Since the turn of the twentieth century, human trafficking has animated public discourses, policy debates, and moral panics in the United States. Though some nuances of these conversations have shifted, the role of the criminal legal system (police officers, investigators, lawyers, and connected service providers) in anti-trafficking interventions has remained firmly in place. Policing Victimhood explores how frontline workers in direct contact with vulnerable, exploited, and trafficked persons—however those groups are defined at personal, organizational, or legal levels—defer to the tools of the carceral state and ideologies of punishment when navigating their clients’ needs.
In Policing Victimhood, Corinne Schwarz interviewed with service providers in the Midwestern US, a region that, though colloquially understood as “flyover country,” regularly positions itself as a leader in state-level anti-trafficking policies and collaborative networks. These frontline workers’ perceptions and narratives are informed by their interpersonal, day-to-day encounters with exploited or trafficked persons. Their insights underscore how anti-trafficking policies are put into practice and influenced by specific ideologies and stereotypes. Extending the reach of street-level bureaucracy theory to anti-trafficking initiatives, Schwarz demonstrates how frontline workers are uniquely positioned to perpetuate or radically counter punitive anti-trafficking efforts.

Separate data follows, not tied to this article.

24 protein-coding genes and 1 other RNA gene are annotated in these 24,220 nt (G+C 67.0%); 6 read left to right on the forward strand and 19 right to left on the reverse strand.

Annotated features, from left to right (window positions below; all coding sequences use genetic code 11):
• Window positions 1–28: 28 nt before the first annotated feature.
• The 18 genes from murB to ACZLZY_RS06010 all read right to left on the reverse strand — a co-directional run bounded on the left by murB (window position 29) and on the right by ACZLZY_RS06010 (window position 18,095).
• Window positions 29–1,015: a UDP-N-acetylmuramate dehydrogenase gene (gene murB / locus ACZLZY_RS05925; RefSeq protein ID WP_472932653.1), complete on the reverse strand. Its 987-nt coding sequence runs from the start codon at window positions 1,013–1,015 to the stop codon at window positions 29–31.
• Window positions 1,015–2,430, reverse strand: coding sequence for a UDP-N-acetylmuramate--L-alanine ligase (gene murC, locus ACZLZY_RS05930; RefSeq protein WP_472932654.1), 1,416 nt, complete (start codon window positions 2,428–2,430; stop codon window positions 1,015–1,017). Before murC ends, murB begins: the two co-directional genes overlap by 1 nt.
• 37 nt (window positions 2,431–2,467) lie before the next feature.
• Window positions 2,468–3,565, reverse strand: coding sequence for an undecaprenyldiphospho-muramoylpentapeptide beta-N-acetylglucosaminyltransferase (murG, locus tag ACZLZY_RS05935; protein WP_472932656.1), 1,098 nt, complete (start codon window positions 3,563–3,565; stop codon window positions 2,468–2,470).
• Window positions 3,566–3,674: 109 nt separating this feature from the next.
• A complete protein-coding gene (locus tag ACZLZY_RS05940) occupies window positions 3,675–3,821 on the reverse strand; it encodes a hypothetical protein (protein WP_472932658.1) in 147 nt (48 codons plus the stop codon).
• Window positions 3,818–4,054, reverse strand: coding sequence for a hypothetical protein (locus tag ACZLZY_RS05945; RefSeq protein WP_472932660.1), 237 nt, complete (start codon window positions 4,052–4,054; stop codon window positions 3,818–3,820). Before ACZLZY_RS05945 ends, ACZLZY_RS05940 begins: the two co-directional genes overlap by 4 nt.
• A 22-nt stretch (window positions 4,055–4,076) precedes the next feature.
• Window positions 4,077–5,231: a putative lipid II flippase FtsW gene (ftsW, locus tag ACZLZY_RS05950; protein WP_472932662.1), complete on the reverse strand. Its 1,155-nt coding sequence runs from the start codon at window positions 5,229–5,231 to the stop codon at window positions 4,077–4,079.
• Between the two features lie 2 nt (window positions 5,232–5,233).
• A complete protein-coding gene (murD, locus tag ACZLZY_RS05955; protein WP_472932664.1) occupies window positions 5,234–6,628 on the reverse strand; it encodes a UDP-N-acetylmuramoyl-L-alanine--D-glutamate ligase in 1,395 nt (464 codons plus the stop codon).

Taking a cue from anti-carceral feminist critiques and critical trafficking studies, Schwarz argues that ongoing anti-trafficking efforts in the US expand the punitive arm of the state without addressing the role of systemic oppression in perpetuating violence. The violence inherent to the carceral state—and required for its continued expansion—is the same violence that perpetuates the exploitation of human trafficking. In order to solve the “problem” of human trafficking, advocates, activists, and scholars must divest from systems that center punishment and radically reinvest their efforts in dismantling the structural violence that perpetuates social exclusion and vulnerability, what she calls the “-isms” and “-phobias” that harm some at the expense of others’ empowerment. Policing Victimhood encourages readers to imagine a world without carceral violence in any of its forms.